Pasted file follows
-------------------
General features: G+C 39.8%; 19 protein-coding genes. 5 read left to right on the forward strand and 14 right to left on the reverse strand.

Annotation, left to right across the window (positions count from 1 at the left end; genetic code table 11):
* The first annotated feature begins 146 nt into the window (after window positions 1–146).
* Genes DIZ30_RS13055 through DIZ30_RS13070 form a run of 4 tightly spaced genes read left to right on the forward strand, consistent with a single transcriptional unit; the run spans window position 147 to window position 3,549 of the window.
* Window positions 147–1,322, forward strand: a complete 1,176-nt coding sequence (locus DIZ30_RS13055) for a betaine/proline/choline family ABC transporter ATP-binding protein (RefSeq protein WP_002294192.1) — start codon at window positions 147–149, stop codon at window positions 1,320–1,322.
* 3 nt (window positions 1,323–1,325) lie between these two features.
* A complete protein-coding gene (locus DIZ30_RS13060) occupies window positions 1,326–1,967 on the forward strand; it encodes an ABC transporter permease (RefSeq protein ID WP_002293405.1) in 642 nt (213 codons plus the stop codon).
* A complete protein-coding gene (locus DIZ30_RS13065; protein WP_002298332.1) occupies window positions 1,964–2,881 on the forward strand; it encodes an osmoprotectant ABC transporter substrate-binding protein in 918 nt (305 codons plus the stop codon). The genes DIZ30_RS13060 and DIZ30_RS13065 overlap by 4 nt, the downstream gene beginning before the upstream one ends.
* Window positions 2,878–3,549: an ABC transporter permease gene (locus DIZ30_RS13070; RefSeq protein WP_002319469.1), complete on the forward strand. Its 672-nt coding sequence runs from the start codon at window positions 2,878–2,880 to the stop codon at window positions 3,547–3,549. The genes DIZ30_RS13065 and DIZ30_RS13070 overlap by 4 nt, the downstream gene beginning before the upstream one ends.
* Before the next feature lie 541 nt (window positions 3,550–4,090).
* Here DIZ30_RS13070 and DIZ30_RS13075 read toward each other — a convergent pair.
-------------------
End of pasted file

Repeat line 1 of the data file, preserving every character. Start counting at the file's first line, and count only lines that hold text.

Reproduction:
General features: G+C 39.8%; 19 protein-coding genes. 5 read left to right on the forward strand and 14 right to left on the reverse strand.